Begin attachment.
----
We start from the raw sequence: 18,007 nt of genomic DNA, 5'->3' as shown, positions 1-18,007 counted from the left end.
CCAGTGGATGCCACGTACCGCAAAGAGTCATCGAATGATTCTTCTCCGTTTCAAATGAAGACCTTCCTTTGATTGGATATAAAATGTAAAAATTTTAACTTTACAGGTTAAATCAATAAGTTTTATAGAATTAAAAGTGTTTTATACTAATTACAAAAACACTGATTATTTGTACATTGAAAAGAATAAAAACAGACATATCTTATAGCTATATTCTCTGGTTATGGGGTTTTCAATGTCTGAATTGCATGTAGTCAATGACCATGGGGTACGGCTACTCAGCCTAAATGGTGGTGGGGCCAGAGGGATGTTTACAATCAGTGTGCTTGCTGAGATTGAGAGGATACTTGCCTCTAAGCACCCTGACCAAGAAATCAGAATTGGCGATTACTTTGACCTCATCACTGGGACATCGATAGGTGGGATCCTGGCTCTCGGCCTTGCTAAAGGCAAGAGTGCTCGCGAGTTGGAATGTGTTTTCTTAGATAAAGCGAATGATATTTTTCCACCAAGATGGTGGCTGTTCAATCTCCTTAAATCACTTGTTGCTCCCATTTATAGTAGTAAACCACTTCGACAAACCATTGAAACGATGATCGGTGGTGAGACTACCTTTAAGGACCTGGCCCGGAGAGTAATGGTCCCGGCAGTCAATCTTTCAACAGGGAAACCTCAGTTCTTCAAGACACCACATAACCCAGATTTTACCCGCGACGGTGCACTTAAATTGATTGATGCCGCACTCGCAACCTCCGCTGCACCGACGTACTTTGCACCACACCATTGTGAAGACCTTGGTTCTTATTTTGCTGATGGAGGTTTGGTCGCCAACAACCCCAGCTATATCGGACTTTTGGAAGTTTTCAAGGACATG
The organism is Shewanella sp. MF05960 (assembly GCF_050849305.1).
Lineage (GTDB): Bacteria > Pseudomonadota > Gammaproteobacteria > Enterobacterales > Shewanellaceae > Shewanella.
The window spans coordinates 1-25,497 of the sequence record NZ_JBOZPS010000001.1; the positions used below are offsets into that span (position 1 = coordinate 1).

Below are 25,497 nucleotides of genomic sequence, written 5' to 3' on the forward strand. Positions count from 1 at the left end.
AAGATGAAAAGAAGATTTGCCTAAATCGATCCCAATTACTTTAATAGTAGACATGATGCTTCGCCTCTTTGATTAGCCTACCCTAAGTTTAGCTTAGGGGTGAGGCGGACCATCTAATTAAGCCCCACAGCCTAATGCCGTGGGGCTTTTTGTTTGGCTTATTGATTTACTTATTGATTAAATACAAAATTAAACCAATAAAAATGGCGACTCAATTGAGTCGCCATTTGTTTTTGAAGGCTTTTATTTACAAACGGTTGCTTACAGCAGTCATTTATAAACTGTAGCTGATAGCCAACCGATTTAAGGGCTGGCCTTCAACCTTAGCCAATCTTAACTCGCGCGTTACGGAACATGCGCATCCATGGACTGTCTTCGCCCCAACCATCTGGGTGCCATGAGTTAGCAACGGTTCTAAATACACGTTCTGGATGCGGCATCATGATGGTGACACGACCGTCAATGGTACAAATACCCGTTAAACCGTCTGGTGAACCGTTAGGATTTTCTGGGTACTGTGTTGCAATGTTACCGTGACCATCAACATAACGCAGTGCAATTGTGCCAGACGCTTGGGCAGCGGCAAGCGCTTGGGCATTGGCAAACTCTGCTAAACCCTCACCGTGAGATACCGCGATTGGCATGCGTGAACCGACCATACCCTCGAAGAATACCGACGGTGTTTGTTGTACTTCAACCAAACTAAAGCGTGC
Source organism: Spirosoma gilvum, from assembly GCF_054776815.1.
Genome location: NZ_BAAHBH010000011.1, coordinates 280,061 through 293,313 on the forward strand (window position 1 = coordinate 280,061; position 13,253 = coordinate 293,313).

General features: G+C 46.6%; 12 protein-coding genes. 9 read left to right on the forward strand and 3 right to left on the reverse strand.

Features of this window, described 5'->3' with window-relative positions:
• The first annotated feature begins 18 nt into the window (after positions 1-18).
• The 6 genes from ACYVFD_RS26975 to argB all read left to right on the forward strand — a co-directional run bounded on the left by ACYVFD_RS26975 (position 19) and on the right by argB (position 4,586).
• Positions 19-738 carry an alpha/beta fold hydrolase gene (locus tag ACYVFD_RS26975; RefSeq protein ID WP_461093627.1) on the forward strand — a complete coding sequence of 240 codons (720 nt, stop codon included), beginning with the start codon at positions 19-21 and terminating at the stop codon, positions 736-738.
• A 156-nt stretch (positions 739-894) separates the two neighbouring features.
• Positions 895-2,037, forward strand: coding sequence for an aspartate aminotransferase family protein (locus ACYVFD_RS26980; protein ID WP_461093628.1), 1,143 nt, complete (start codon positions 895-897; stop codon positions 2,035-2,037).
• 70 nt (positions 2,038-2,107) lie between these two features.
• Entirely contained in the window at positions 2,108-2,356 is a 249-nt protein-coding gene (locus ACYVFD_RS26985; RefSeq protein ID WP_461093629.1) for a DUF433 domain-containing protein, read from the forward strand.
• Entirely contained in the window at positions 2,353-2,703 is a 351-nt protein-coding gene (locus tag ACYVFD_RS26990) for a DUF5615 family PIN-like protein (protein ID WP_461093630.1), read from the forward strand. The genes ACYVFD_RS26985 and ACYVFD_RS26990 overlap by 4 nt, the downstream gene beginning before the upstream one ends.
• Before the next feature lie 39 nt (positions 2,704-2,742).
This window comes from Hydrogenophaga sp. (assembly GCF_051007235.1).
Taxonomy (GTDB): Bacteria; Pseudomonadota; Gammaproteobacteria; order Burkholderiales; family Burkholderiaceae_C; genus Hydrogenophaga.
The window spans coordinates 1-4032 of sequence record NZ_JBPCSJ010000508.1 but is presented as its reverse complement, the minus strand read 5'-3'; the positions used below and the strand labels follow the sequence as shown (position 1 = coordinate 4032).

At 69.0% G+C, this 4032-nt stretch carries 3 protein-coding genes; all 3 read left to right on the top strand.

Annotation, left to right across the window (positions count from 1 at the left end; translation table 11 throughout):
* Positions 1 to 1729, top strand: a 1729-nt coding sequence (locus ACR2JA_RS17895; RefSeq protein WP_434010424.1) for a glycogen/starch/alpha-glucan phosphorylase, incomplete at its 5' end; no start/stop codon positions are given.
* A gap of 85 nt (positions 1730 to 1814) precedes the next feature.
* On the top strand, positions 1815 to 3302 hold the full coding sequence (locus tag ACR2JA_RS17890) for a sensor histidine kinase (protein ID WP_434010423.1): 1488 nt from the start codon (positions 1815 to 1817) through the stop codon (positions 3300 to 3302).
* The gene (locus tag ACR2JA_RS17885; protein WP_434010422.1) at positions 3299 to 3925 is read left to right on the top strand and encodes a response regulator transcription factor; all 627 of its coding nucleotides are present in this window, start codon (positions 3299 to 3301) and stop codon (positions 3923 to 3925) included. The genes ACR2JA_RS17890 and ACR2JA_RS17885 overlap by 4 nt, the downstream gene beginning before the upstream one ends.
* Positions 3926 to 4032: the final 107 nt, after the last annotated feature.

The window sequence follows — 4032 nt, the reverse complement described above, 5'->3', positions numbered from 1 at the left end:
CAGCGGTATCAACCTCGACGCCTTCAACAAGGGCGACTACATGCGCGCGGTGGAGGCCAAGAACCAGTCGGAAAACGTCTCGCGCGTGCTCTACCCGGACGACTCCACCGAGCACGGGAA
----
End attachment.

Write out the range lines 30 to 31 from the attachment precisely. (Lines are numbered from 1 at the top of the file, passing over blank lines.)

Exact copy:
* Positions 3926 to 4032: the final 107 nt, after the last annotated feature.

The window sequence follows — 4032 nt, the reverse complement described above, 5'->3', positions numbered from 1 at the left end: